DEI

Gusto and PwC discuss transparency and frequency in diversity-data reporting

The share of companies disclosing diversity data is increasing. Companies like Gusto are leading the way by sharing an internal monthly report.
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· 4 min read

Though many leading companies have started publishing workforce diversity reports, the breadth and depth of these disclosures varies widely from organization to organization, and can sometimes obfuscate reality. One company that stands out for its effort is Gusto, an HR software company, which sends a monthly workforce-representation report to all employees.

“It shows that it’s a priority, as opposed to a vanity piece,” Bernard Coleman III, chief diversity and engagement officer at Gusto, told HR Brew, adding that he has not seen this practice used anywhere else. “As a new hire, it makes you feel confident.”

As the business world continues its attempt to make good on the vast social equity promises made in the summer of 2020, diversity-data disclosure is on the rise. Between January 2021 and September 2021, the share of Russell 1000 companies disclosing at least some “racial and ethnic” workforce data increased from 32% to 55%, according to JUST Capital.

These companies are disclosing their workforce-diversity data in order to demonstrate transparency, a commitment to company values, and perhaps also to appease the markets. Investors, along with employees and customers, are more interested in these figures than ever before. Companies committed to the highest level of disclosure performed 2.4% better over a study period of eight months than their Russell 1000 counterparts that did not.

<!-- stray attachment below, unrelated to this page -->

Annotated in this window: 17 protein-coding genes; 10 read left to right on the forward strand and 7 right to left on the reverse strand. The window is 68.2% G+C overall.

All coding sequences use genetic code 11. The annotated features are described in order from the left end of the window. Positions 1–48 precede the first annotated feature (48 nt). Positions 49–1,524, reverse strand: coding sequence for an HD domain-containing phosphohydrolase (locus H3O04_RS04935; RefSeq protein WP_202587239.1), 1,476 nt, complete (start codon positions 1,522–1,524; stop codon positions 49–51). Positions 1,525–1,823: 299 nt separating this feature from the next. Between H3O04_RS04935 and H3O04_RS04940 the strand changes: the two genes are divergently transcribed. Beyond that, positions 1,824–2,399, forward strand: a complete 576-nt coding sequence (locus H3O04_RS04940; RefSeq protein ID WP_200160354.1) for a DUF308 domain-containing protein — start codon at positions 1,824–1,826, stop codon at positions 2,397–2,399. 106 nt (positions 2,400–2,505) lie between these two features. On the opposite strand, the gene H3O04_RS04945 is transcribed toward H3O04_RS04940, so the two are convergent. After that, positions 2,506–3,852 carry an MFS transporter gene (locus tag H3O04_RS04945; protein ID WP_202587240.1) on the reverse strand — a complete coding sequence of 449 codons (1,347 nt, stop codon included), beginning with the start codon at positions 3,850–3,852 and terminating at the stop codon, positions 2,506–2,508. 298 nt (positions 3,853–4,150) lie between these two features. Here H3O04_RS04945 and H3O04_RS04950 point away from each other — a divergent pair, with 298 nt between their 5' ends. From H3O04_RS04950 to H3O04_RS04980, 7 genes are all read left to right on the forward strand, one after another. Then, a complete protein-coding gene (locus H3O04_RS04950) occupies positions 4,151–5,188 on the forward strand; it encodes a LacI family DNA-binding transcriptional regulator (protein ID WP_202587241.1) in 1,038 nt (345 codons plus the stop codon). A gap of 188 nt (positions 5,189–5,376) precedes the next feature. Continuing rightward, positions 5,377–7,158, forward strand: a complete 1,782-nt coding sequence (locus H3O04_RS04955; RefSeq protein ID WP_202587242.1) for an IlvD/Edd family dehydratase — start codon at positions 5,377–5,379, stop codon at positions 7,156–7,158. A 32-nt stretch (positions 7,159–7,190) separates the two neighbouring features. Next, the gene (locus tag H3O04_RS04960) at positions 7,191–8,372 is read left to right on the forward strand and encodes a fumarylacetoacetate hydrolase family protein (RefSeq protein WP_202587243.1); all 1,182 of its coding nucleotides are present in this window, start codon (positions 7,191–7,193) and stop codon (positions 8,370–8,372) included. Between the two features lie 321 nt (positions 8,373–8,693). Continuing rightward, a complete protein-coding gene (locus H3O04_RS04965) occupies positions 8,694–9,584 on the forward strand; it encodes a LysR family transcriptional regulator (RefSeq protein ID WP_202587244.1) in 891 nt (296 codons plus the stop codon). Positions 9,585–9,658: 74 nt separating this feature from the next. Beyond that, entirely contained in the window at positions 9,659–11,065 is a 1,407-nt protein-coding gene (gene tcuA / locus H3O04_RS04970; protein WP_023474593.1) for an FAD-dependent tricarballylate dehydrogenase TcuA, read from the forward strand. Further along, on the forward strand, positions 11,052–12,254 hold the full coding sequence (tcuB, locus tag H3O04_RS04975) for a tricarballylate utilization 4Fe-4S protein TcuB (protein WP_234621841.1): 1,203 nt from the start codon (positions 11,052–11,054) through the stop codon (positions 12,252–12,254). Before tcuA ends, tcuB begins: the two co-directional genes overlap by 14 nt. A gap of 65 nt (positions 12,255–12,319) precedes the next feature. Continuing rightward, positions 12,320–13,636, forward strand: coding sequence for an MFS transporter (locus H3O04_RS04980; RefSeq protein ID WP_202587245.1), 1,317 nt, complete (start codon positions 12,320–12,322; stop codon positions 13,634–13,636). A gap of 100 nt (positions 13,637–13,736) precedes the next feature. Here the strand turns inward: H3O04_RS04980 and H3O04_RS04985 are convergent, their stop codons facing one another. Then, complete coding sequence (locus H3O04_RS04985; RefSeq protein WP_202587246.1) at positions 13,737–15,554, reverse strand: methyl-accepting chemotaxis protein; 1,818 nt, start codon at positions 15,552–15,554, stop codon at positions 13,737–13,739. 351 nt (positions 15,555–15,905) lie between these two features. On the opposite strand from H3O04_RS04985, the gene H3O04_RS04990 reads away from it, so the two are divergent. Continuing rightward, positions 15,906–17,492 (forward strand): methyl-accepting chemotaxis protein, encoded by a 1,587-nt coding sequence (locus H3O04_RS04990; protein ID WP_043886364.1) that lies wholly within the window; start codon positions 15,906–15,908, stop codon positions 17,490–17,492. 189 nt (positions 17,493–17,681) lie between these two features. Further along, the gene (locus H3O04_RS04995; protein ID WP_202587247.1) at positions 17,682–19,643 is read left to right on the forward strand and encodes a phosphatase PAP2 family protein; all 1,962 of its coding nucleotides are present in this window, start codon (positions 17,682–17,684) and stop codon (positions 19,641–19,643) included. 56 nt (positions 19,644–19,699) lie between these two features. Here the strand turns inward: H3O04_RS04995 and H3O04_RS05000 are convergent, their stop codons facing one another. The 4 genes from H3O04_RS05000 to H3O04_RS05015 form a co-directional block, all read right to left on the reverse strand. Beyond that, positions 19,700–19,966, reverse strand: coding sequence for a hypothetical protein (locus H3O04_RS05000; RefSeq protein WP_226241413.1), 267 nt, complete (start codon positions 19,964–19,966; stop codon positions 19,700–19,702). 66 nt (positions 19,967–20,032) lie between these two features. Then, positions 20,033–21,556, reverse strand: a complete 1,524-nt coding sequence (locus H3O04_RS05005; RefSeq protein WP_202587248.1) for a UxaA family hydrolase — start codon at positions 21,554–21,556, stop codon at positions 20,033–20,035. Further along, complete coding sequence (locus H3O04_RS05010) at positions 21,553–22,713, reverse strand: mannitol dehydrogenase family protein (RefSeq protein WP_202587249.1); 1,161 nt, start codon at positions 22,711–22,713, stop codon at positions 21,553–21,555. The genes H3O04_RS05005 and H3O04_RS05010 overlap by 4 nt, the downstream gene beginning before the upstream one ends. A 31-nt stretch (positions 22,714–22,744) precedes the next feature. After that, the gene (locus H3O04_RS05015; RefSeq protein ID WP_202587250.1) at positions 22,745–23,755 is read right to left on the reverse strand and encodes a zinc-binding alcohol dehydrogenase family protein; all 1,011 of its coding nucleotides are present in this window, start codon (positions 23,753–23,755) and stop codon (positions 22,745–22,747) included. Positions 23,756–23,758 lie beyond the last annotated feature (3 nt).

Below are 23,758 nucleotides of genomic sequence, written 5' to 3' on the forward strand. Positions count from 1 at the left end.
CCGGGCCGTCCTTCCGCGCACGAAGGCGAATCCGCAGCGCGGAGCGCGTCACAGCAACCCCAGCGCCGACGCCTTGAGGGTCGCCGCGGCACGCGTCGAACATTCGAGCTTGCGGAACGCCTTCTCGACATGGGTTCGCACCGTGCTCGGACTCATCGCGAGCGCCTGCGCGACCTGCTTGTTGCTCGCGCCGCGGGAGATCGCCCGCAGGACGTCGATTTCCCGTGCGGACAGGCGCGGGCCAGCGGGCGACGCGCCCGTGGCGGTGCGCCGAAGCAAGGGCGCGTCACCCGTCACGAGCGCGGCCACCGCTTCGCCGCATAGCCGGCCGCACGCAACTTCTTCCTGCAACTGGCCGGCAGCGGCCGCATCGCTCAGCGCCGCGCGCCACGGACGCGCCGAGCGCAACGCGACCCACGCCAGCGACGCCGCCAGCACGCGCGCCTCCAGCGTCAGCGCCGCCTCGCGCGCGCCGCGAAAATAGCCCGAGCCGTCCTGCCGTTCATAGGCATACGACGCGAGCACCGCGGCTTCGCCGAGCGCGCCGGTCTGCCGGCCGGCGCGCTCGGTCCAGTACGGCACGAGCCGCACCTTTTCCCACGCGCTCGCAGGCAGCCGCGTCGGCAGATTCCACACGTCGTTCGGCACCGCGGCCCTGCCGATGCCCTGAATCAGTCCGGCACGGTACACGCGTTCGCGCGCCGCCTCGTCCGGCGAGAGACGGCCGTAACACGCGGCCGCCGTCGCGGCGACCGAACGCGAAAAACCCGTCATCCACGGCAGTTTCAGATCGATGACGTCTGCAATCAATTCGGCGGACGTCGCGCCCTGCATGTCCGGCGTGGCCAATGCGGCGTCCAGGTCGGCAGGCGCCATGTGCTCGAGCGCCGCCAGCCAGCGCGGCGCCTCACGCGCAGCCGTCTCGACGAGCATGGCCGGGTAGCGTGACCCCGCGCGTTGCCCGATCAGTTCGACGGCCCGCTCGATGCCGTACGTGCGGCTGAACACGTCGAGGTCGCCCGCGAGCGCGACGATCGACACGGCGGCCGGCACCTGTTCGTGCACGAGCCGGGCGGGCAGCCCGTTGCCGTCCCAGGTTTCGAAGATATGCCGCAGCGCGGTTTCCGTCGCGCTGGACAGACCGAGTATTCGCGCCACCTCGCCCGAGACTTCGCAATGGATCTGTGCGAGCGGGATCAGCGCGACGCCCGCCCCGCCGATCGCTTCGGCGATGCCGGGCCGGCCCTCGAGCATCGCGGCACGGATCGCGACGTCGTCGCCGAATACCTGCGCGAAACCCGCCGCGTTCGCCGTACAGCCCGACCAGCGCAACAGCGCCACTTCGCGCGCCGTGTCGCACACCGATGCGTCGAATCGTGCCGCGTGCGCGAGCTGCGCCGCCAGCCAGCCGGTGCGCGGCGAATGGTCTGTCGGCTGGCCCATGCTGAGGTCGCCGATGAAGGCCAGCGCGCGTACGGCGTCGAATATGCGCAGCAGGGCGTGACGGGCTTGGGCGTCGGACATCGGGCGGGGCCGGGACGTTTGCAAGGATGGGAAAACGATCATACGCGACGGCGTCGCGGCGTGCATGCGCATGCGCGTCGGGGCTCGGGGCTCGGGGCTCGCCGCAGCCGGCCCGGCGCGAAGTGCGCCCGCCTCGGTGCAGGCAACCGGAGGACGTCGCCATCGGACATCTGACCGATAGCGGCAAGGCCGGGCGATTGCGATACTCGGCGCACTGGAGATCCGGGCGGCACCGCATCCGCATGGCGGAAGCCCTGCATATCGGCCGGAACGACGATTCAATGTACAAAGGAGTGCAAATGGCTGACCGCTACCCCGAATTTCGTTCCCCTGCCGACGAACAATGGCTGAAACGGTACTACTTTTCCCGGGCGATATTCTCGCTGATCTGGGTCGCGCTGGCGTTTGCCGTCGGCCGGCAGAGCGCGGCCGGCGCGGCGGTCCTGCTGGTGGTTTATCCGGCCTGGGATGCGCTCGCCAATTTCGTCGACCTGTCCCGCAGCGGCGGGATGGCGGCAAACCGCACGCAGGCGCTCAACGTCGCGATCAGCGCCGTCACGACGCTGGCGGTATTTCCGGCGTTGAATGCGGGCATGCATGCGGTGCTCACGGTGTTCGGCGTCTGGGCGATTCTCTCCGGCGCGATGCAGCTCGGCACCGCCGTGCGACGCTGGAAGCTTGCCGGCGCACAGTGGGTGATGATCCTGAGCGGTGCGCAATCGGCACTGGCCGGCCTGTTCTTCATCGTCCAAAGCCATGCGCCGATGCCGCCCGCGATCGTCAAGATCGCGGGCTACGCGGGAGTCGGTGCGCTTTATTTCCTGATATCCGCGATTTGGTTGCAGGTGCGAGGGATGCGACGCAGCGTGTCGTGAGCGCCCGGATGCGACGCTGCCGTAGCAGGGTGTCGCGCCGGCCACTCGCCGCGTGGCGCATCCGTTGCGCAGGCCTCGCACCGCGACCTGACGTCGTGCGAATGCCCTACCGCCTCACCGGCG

This may not be a causal relationship; it may be that companies willing to disclose are better run—with strong company leadership, HR practices, and thriving cultures—and that’s why they perform better. Either way, there seems to be some correlation between having strong diversity data disclosure practices and company success.

“As companies, we realize that our stakeholder groups have grown immensely,” Shannon Schuyler, chief purpose and inclusion officer at PwC, told HR Brew. “Clients are very eager to have an idea of the different actions that we’re taking” on diversity, inclusion, and social equity.

Beyond ethical considerations, internal stakeholders are interested in how diversity initiatives drive company success, an important line that Schuyler and her team draw and set with their representation goals.

By 2026, PwC is “looking to achieve a 50% increase in our Black and Hispanic/Latinx workforce, looking at a goal of increasing by 50% [both] our female and racial/ethnic diversity pipeline to be partners, looking to get at 40% of our reportable spend to be with diverse suppliers, and to set a timeline for that, and then now having individual annual goals in order to get there,” Schuyler shared.

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Coleman said that after joining Gusto in 2020, one of the first things he did was go through the historical data, which had been released to employees since 2016. In 2018, it became formalized in the company newsletter. Coleman said he was impressed that the company had this much attention on diversity before he took over his newly-created position. “It helped me see that diversity, equity, inclusion was in the DNA.”

For companies in the early stages or perhaps sharing their first workforce diversity report, Schuyler has some advice: make sure the report tells a story and isn’t just a data dump.

“Sometimes, in the spirit of wanting to share a lot, it kind of turns into stuff versus [telling] a story. I think you need to have a narrative about what you are trying to accomplish,” she explained.

At PwC, the diversity disclosure started as an internal report before it was a public one. Today, partners have daily access to the data, while all employees have regular access to updated data on social and sustainability efforts. Schuyler said she is considering how to expand the “aperture” so that more employees can see the workforce diversity data more frequently, and act on it.

An organization’s diversity information, Schuyler said, “has to be something that you’re looking at far more frequently than even every month, but really every day, and looking at the nuances of what people are getting as far as feedback, what projects they’re on, what clients they’re working on.”—AK

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